F1

Vettel says Melbourne overtaking zone confusing

Vettel says Melbourne overtaking zone confusing

By Motorsport.com/GMM

Story Highlights

  • FIA designates Melbourne overtaking zone
  • Vettel thinks solution is confusing

Drivers will be allowed to activate their adjustable rear wings on the pit straight during next weekend's Australian Grand Prix.

The overtaking zone for the Albert Park track was formally decided during a recent F1 team meeting with the FIA's Charlie Whiting at the Barcelona test.

Sebastian Vettel and Charlie Whiting
Sebastian Vettel and Charlie Whiting

Photo by: xpb.cc

Because the Melbourne straight is quite short, the chasing car's requisite 1 second gap will be measured at the circuit's third to last corner, according to a report in Germany's Auto Motor und Sport.

The rear wing adjust button may then be pressed at the exit of the final corner, with the wing needing to be back in place for braking for Turn 1. The overtaking zone is slightly more than the previously announced 600 metres.

How do you try to explain that?

Sebastian Vettel

Sebastian Vettel is staunchly opposed to the system, arguing that the Melbourne solution is confusing.

"Let's say I'm further away than 1 second from the car in the (designated) corner, but I get closer in the last three corners and I'm not allowed to press the button.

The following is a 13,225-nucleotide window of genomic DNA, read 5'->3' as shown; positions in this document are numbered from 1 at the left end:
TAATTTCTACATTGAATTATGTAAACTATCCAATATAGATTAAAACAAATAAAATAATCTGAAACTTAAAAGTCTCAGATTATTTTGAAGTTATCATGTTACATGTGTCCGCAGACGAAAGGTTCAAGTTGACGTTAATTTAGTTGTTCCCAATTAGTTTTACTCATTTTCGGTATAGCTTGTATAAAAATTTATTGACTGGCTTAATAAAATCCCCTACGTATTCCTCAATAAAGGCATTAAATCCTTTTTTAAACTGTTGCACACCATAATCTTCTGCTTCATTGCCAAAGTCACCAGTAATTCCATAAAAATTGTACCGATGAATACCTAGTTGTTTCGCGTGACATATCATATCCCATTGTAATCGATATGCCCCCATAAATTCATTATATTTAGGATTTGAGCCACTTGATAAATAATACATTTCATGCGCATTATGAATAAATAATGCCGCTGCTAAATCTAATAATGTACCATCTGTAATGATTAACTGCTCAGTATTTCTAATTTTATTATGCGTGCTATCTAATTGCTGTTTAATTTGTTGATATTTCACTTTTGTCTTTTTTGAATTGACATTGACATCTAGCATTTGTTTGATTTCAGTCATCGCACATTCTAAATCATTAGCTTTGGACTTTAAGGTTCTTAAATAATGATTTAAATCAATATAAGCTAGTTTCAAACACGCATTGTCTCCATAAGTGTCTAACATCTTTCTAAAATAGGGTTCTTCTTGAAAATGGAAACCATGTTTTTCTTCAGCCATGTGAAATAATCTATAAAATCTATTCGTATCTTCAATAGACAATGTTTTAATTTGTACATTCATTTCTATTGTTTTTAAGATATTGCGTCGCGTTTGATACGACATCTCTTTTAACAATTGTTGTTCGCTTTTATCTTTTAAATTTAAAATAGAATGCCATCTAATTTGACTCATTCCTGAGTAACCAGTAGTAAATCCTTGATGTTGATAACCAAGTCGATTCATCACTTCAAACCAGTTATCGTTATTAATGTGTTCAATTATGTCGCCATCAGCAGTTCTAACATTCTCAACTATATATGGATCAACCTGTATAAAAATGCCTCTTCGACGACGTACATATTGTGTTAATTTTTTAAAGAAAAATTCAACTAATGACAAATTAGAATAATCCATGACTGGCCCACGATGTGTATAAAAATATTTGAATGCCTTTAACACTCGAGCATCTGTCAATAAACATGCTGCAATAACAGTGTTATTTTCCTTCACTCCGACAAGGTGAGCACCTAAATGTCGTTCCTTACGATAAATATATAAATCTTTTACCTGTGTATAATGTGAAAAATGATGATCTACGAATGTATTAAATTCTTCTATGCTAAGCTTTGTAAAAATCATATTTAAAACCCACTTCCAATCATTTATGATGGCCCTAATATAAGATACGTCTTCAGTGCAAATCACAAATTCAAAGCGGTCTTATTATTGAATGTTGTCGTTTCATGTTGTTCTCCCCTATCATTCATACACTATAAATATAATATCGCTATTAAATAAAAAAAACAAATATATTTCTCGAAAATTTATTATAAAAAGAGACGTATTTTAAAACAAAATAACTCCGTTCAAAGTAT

"How do you try to explain that?" said the Red Bull driver.

The report also said the FIA has declared the location of the overtaking zone in Malaysia to be the long pit straight, with the 1 second interval timed in the final corner.

The start of last year’s Australian GP
The start of last year’s Australian GP

Photo by: xpb.cc

In China the zone is the long straight between turns 13 and 14, with the decisive zone before Turn 13.

Meanwhile, also during the meeting with Whiting, some teams proposed that the wings not be allowed to be triggered in practice and qualifying in a bid to reduce the drivers' workload.

Reportedly, Red Bull wanted the limitation to be imposed, while the likes of Ferrari and McLaren did not agree.

"Presumably, McLaren and Ferrari have developed techniques that make it easier for the drivers to operate the systems," said Whiting.

Indeed, close inspection of the McLaren and Ferrari steering wheels reveals extra paddles on the back, reportedly simplifying the use of KERS and the rear wing.

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About this article
Series F1
Tags adjustable wing, australia, charlie whiting, fia, melbourne, sebastian vettel

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